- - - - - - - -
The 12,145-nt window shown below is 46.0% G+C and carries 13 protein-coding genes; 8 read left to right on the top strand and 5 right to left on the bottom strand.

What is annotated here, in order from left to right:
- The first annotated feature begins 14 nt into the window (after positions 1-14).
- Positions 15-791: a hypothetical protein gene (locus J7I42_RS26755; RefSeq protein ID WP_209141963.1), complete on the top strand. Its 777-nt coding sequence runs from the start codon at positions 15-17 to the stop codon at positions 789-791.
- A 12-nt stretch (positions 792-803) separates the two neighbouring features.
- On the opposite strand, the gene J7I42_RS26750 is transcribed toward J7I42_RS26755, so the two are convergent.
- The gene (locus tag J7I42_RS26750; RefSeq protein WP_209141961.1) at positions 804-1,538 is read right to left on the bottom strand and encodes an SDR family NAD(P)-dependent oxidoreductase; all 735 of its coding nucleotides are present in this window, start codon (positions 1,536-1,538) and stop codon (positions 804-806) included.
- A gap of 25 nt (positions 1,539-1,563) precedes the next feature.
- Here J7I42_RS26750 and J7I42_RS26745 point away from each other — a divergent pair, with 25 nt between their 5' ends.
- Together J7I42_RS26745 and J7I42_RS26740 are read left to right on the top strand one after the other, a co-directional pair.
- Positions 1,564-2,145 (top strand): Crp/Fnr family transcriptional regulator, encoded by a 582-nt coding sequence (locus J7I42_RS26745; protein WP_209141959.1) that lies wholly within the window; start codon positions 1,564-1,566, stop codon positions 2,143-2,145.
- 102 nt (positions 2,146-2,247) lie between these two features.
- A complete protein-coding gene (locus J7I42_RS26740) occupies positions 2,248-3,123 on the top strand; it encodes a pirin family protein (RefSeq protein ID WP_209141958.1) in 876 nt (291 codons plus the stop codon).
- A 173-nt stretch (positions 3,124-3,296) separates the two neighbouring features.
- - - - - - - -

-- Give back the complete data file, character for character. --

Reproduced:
The 12,145-nt window shown below is 46.0% G+C and carries 13 protein-coding genes; 8 read left to right on the top strand and 5 right to left on the bottom strand.

What is annotated here, in order from left to right:
- The first annotated feature begins 14 nt into the window (after positions 1-14).
- Positions 15-791: a hypothetical protein gene (locus J7I42_RS26755; RefSeq protein ID WP_209141963.1), complete on the top strand. Its 777-nt coding sequence runs from the start codon at positions 15-17 to the stop codon at positions 789-791.
- A 12-nt stretch (positions 792-803) separates the two neighbouring features.
- On the opposite strand, the gene J7I42_RS26750 is transcribed toward J7I42_RS26755, so the two are convergent.
- The gene (locus tag J7I42_RS26750; RefSeq protein WP_209141961.1) at positions 804-1,538 is read right to left on the bottom strand and encodes an SDR family NAD(P)-dependent oxidoreductase; all 735 of its coding nucleotides are present in this window, start codon (positions 1,536-1,538) and stop codon (positions 804-806) included.
- A gap of 25 nt (positions 1,539-1,563) precedes the next feature.
- Here J7I42_RS26750 and J7I42_RS26745 point away from each other — a divergent pair, with 25 nt between their 5' ends.
- Together J7I42_RS26745 and J7I42_RS26740 are read left to right on the top strand one after the other, a co-directional pair.
- Positions 1,564-2,145 (top strand): Crp/Fnr family transcriptional regulator, encoded by a 582-nt coding sequence (locus J7I42_RS26745; protein WP_209141959.1) that lies wholly within the window; start codon positions 1,564-1,566, stop codon positions 2,143-2,145.
- 102 nt (positions 2,146-2,247) lie between these two features.
- A complete protein-coding gene (locus J7I42_RS26740) occupies positions 2,248-3,123 on the top strand; it encodes a pirin family protein (RefSeq protein ID WP_209141958.1) in 876 nt (291 codons plus the stop codon).
- A 173-nt stretch (positions 3,124-3,296) separates the two neighbouring features.